Data representing the curves shown in FIGS. 3 and 4 are stored in a memory and accessed by a microprocessor or the blocks 78 and 80 are implemented by analog circuits which provide the illustrated relationships, as noted previously.

It should be noted that the series of curves shown in FIGS. 3 and 4 are exemplary only since they depend upon the particular brushless motor operated by the control 10 and the particular load application for the brushless DC motor.

In the preferred embodiment, the function generator of the present invention can be utilized to operate a motor to develop torque as a function of motor speed, as shown, or alternately constant torque if so required. This results in an ability to emulate the operation of a brush-type DC motor, or to customize the operation of the brushless DC motor, as desired.

It should be noted that the function generator of FIG. 2 utilizes an open loop form of control with regard to motor operating current. Referring now to FIG. 5 a second embodiment of the present invention is illustrated which comprises a closed-loop brushless DC motor control.

In the second embodiment, a motor performance function generator 32' incorporates the elements of the function generator 32 of the preferred embodiment, and further includes a feedback loop 86. A motor modeling circuit or block 88 develops a signal on a line 90 representing the predicted DC motor stator current which should result in response to the commutation angle command signal and the voltage command signal on the lines 34 and 36 respectively.

The predicted DC motor current signal on the line 90 is coupled to a third summing junction 92 along with an actual DC motor current signal on a line 94 to develop an error signal Ve3 on a line 96. The actual DC motor current signal on the line 94 is generated by any appropriate means, such as a Hall effect sensor. The error signal Ve3 on the line 96 is coupled to a model tuning block 98. In general, the model tuning block 98 develops a series of tuning signals on lines 99a, 99b, . . . 99n which are then coupled to the motor model block 88 to in turn modify the commutation angle command signal and the voltage command signal to compensate for and minimize the error in DC motor current to further improve motor performance. The modified commutation angle command signal is developed on a line 34' while a modified voltage command signal is developed on a line 36'. These signals are coupled to the motor electronics control circuit 38, previously discussed in connection with FIG. 1, to operate the motor with the desired operational characteristics.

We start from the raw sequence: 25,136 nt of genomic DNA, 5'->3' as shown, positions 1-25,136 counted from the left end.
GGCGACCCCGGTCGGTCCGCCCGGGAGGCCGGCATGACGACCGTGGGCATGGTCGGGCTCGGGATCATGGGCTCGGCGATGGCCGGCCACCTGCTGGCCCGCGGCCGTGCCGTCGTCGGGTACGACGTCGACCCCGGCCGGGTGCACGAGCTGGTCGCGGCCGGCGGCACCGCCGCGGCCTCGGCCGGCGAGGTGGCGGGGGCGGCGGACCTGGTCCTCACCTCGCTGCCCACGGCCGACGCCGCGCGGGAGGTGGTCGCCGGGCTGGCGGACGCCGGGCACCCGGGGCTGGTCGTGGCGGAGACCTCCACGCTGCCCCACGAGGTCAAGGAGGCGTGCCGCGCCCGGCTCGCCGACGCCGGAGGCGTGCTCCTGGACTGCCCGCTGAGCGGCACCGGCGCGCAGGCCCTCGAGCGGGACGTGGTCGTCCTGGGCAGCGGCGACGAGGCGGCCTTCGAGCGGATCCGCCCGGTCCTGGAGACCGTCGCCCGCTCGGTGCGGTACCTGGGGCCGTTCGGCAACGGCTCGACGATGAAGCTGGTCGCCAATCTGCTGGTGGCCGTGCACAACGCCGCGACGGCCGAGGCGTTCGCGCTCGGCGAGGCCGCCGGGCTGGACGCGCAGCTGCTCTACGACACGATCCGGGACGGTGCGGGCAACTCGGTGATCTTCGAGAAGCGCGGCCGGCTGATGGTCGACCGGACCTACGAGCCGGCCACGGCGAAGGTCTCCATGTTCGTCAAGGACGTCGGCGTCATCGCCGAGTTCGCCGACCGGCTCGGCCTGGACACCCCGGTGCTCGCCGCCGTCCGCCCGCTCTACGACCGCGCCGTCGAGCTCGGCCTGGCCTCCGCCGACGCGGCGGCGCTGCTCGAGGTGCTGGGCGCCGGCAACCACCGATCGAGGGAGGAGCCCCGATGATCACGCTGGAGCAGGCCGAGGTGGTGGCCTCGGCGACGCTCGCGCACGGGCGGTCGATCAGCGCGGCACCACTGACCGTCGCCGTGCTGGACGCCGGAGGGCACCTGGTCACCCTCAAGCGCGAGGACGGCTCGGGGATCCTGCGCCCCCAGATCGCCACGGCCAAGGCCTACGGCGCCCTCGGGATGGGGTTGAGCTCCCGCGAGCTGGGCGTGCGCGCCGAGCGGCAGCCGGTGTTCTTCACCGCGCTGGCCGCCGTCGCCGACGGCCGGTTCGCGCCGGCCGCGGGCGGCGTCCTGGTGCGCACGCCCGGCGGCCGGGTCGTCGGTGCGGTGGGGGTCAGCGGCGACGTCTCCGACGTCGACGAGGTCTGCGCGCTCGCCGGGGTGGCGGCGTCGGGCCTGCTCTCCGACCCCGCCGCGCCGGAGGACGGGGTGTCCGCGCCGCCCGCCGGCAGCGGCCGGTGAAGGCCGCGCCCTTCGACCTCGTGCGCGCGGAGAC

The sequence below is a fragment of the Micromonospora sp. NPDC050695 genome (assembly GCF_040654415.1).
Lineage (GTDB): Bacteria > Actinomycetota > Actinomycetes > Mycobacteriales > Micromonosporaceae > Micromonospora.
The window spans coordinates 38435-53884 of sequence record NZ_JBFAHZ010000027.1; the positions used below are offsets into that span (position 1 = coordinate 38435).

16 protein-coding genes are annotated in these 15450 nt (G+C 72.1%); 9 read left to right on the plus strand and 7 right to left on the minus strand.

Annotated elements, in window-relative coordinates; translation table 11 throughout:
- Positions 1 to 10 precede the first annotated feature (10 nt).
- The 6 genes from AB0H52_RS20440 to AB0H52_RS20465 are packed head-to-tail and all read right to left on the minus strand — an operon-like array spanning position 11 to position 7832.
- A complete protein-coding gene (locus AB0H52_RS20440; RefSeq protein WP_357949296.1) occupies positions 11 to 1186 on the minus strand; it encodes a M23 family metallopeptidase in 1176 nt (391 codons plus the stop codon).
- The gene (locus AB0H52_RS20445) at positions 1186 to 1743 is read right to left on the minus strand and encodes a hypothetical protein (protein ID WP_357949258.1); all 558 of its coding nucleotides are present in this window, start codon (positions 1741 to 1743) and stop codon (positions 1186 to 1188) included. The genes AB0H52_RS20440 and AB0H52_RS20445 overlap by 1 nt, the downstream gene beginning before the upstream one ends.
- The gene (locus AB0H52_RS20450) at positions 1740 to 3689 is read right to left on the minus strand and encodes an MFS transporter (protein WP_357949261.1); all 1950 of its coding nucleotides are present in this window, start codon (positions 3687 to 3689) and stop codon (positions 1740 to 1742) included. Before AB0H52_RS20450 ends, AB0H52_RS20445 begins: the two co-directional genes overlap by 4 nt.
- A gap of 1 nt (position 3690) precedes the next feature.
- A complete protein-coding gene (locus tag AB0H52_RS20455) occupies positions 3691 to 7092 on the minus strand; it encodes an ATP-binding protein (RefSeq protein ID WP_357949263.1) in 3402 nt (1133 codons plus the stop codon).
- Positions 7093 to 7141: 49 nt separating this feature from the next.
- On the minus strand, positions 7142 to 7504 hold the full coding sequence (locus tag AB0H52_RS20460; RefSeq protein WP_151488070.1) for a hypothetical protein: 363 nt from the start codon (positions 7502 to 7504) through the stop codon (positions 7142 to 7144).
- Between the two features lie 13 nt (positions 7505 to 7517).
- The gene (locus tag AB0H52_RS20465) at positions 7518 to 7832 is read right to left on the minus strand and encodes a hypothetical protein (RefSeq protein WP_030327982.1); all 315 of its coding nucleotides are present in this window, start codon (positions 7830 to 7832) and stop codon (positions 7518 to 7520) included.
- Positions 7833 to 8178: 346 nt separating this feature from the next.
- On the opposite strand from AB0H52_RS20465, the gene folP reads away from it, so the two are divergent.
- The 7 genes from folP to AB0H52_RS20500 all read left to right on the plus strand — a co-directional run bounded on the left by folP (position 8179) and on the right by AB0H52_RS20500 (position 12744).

The present invention is effective to permit operation of a permanent magnet brushless DC motor in a commanded fashion so that the motor exhibits desired performance characteristics.

More specifically, the motor model block 88 may comprise a function generator which is implemented in hardware or software. The block 88 implements a mathematical model of the operational characteristics of the brushless DC motor as a function of, for example, the resistance of the windings of the motor. In this case, the signal on the line 90 represents the predicted DC current which should result in light of the assumed winding resistance and the commutation and voltage command signals. An error between the actual and predicted currents as represented by the error signal Ve3 causes the model tuning circuit 98 to adjust the mathematical model implemented by the block 88. This adjustment in turn modifies the output signals 34', 36' so that the error in motor current is minimized.

If necessary, a gain and compensation circuit 100 may be inserted between the summing junction 92 and the model tuning circuit 98.

In effect, the embodiment of FIG. 5 introduces an additional variable, i.e. winding resistance, to the control of the instant invention so that the motor is operated in a more precise fashion.

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Referenced by
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US4835448 *Dec 28, 1987May 30, 1989Sundstrand CorporationBrushless DC motor torque control
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Classifications
U.S. Classification318/400.14, 318/400.12, 318/400.01
International ClassificationH02P6/06
Cooperative ClassificationH02P6/06
European ClassificationH02P6/06
Legal Events
DateCodeEventDescription
Aug 27, 1996FPExpired due to failure to pay maintenance fee
Effective date: 19960619
Jun 16, 1996LAPSLapse for failure to pay maintenance fees
Jan 23, 1996REMIMaintenance fee reminder mailed
Nov 26, 1991FPAYFee payment
Year of fee payment: 4
May 20, 1986ASAssignment
Owner name: SUNDSTRAND CORPORATION - A CORP. OF DE.
Free format text: ASSIGNMENT OF ASSIGNORS INTEREST.;ASSIGNOR:MARKUNAS, ALBERT L.;REEL/FRAME:004552/0551
Effective date: 19860305
Owner name: SUNDSTRAND CORPORATION, ILLINOIS
Free format text: ASSIGNMENT OF ASSIGNORS INTEREST;ASSIGNOR:MARKUNAS, ALBERT L.;REEL/FRAME:004552/0551